FDA approves new test for chlamydia/gonorrhea
The Food and Drug Administration (FDA) has given clearance to Cepheid of Sunnyvale, CA, to market its Xpert CT/NG test. Running on the company's GeneXpert Systems, Xpert CT/NG is a qualitative in vitro molecular diagnostic test for the detection and differentiation of Chlamydia trachomatis and Neisseria gonorrhoeae. The test began shipping in January 2013, says Jared Tipton, Cepheid's senior director of corporate communications.
The Cepheid Xpert CT/GC test is not like any other point of care (POC) test available in the United States, says Edward Hook, III, MD, professor and director of the Division of Infectious Diseases in the Department of Medicine at the University of Alabama at Birmingham. The test performs as well as the most widely used nucleic acid amplification tests available, says Hook.
"These tests are far, far more accurate than currently available POC tests whose sensitivities compared to nucleic acid amplification tests are in the range of 50% or less," states Hook. "Thus, while the Cepheid test takes a bit longer than most POC tests — about 90 versus 30 minutes to provide results — it is far more accurate."
The Cepheid Xpert CT/GC test is designed so that it can be used in a clinic laboratory, rather than needing to have specimens shipped to a distant laboratory for processing, observes Hook. "It really represents a potentially major step for getting accurate test results back to patients in a timely fashion," he notes.
Getting faster results might help stem the rising tide of chlamydial and gonorrhea infections. According to newly released information from the Centers of Disease Control and Prevention (CDC), a total of 1.4 million cases of Chlamydia trachomatis infection were reported in 2011, the largest number of cases ever reported to CDC for any condition.1
In 2011, gonorrhea rates rose 4.0%, with a total of 321,849 cases of gonorrhea reported in the United States, corresponding to a rate of 104.2 cases per 100,000 population.2 This upsurge is concerning, as it marks a second year of increases after 2006-2009, when rates reached the lowest level since national reporting began.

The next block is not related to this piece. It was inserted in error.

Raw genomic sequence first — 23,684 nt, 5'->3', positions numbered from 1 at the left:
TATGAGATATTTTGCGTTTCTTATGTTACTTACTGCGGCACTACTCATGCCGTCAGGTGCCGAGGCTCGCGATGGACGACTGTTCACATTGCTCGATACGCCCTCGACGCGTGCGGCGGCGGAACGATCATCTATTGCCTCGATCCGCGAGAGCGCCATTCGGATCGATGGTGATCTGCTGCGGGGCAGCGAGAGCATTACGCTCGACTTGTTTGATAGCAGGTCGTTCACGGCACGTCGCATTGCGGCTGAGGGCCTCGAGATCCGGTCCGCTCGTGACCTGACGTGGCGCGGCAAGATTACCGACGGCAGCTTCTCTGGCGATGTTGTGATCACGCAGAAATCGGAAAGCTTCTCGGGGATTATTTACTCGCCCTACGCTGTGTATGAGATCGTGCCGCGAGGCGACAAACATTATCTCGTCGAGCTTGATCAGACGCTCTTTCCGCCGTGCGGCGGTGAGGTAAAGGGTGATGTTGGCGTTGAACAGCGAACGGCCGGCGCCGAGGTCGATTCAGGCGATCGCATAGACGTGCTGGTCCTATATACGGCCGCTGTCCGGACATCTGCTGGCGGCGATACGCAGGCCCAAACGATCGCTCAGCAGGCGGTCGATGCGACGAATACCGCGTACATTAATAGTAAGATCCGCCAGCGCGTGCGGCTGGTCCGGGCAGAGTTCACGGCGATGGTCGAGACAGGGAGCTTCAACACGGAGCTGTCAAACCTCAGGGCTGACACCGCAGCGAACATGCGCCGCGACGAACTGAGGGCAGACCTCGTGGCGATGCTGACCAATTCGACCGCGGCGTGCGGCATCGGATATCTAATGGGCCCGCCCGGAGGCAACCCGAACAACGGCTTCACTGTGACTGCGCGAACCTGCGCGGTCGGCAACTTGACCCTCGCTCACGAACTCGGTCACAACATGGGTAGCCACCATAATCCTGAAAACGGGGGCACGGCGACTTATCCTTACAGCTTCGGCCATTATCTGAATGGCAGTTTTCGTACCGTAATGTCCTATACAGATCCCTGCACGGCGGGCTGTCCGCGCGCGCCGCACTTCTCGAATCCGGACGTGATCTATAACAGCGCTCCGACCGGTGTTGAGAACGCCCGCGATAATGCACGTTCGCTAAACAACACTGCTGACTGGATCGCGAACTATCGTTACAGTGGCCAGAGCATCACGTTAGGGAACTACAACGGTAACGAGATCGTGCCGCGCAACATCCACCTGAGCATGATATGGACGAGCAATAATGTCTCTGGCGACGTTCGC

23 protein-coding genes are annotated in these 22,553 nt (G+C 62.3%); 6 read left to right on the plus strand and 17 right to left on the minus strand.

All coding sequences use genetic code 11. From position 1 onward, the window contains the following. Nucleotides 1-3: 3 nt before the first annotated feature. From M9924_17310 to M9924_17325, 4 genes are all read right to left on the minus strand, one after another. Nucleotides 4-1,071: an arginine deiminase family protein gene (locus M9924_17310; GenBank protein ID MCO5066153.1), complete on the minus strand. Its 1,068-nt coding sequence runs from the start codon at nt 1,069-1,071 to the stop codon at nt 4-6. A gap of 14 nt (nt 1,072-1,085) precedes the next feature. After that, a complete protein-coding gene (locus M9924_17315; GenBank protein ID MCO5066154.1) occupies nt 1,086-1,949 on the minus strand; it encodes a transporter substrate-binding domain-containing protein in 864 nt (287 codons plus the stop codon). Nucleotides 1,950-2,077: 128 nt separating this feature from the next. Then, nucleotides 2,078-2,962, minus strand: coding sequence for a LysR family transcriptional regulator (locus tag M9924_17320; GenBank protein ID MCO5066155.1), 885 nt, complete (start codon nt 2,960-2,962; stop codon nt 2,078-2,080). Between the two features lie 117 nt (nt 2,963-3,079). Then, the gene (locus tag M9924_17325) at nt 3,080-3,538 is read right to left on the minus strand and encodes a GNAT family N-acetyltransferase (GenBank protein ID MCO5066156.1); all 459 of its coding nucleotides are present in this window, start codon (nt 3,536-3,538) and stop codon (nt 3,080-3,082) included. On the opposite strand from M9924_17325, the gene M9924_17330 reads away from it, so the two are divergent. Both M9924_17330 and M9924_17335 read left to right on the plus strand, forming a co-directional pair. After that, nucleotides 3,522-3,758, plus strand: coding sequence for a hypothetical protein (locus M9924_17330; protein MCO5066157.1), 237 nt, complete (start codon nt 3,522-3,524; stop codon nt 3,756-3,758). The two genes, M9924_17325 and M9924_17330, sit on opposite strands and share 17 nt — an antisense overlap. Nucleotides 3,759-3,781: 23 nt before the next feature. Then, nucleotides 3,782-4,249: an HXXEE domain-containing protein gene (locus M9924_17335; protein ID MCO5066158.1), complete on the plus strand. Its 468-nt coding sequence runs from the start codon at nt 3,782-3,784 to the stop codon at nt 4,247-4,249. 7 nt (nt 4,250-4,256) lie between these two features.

Look at the test
How does the new test differ from other available diagnostics in the United States?
The tests are not batch-based, so results are available on-demand, says Tipton. This feature makes it suitable for testing and managing patients in emergency department settings, he notes. It also serves as a valuable tool for evaluation of patients with possible pelvic inflammatory disease (PID), Tipton adds.
The test is designed to avoid false positives, says Tipton. It has received regulatory clearance for all female direct specimens, including urine, self-collected vaginal, and cervical swabs, as well as male urine, states Tipton.
The FDA has categorized the Xpert CT/NG test as "moderately complex" under the Clinical Laboratory Improvement Amendments (CLIA). CLIA regulations are based on the complexity of the test method, Test methods are categorized into three levels of complexity: waived, moderate, and high. To run moderately complex tests, labs must meet requirements for quality control, quality assurance, proficiency testing, and personnel. The molecular CT/NG test is the first of its kind to be categorized as moderately complex, according to Cepheid.
The moderate complexity classification of the Xpert CT/NG test is hailed as a "breakthrough" for sexual health and sexually transmitted disease (STD) prevention, said Jeffrey Klausner, MD, MPH, professor of medicine at the University of California, Los Angeles David Geffen School of Medicine, in a statement issued by Cepheid. The large number of moderate complexity point-of-care laboratories that exist in U.S. hospitals and clinics now can offer rapid, highly accurate, and private same-day STD testing, noted Klausner.
"Public health officials need to work with providers to increase the availability of [such] tests," said Klausner. "Faster STD detection and treatment could go a long way in stemming the continued epidemic of STDs in the United States."
Data to emerge
Science also is eyeing the test for use with rectal swabs, as there are no commercially available approved molecular assays for the detection of Chlamydia trachomatis and Neisseria gonorrhoeae in rectal swabs.
A recent study looked at using the Cepheid GeneXpert CT/NG assay with the GenProbe Aptima Combo2 assay, using 409 rectal swabs. Using Aptima as the gold standard, the sensitivity, specificity, positive and negative predictive values of GeneXpert for the detection of C. trachomatis and N. gonorrhoeae were 86%, 99.2%, 92.5%, 98.4% and 91.1%, 100%, 100%, 98.6%, respectively. Despite significantly diluting samples prior to GeneXpert testing, the assay performed well with excellent specificity, researchers note.2
- Centers for Disease Control and Prevention. Sexually Transmitted Disease Surveillance 2011. Atlanta: U.S. Department of Health and Human Services; 2012.
- Goldenberg SD, Finn J, Sedudzi E, et al. Performance of the GeneXpert CT/NG assay compared to that of the Aptima AC2 assay for detection of rectal Chlamydia trachomatis and Neisseria gonorrhoeae by use of residual Aptima samples. J Clin Microbiol 2012; 50(12):3,867-3,869.